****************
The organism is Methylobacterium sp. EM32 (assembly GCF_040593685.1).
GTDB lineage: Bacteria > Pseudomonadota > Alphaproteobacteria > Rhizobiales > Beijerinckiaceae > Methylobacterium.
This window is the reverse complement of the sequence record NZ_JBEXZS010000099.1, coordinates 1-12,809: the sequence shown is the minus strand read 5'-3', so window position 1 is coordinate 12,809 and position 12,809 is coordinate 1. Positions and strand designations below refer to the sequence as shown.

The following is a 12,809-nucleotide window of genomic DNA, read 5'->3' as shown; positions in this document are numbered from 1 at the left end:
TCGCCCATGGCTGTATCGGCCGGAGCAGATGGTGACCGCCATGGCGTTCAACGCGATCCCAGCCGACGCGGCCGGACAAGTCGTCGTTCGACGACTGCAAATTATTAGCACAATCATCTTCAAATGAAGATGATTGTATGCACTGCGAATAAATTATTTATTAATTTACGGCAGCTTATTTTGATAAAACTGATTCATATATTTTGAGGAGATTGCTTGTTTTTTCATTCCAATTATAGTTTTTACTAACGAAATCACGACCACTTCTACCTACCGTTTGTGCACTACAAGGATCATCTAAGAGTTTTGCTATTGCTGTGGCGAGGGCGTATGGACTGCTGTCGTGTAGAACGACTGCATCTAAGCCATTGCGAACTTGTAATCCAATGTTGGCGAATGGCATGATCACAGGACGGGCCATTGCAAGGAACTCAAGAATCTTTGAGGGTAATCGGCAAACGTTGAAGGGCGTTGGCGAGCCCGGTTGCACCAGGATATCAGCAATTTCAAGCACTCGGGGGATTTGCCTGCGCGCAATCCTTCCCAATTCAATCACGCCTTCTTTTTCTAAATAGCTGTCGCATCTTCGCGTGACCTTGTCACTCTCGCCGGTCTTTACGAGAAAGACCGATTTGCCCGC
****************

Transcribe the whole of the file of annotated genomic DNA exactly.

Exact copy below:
The organism is Methylobacterium sp. EM32 (assembly GCF_040593685.1).
GTDB lineage: Bacteria > Pseudomonadota > Alphaproteobacteria > Rhizobiales > Beijerinckiaceae > Methylobacterium.
This window is the reverse complement of the sequence record NZ_JBEXZS010000099.1, coordinates 1-12,809: the sequence shown is the minus strand read 5'-3', so window position 1 is coordinate 12,809 and position 12,809 is coordinate 1. Positions and strand designations below refer to the sequence as shown.

The following is a 12,809-nucleotide window of genomic DNA, read 5'->3' as shown; positions in this document are numbered from 1 at the left end:
TCGCCCATGGCTGTATCGGCCGGAGCAGATGGTGACCGCCATGGCGTTCAACGCGATCCCAGCCGACGCGGCCGGACAAGTCGTCGTTCGACGACTGCAAATTATTAGCACAATCATCTTCAAATGAAGATGATTGTATGCACTGCGAATAAATTATTTATTAATTTACGGCAGCTTATTTTGATAAAACTGATTCATATATTTTGAGGAGATTGCTTGTTTTTTCATTCCAATTATAGTTTTTACTAACGAAATCACGACCACTTCTACCTACCGTTTGTGCACTACAAGGATCATCTAAGAGTTTTGCTATTGCTGTGGCGAGGGCGTATGGACTGCTGTCGTGTAGAACGACTGCATCTAAGCCATTGCGAACTTGTAATCCAATGTTGGCGAATGGCATGATCACAGGACGGGCCATTGCAAGGAACTCAAGAATCTTTGAGGGTAATCGGCAAACGTTGAAGGGCGTTGGCGAGCCCGGTTGCACCAGGATATCAGCAATTTCAAGCACTCGGGGGATTTGCCTGCGCGCAATCCTTCCCAATTCAATCACGCCTTCTTTTTCTAAATAGCTGTCGCATCTTCGCGTGACCTTGTCACTCTCGCCGGTCTTTACGAGAAAGACCGATTTGCCCGC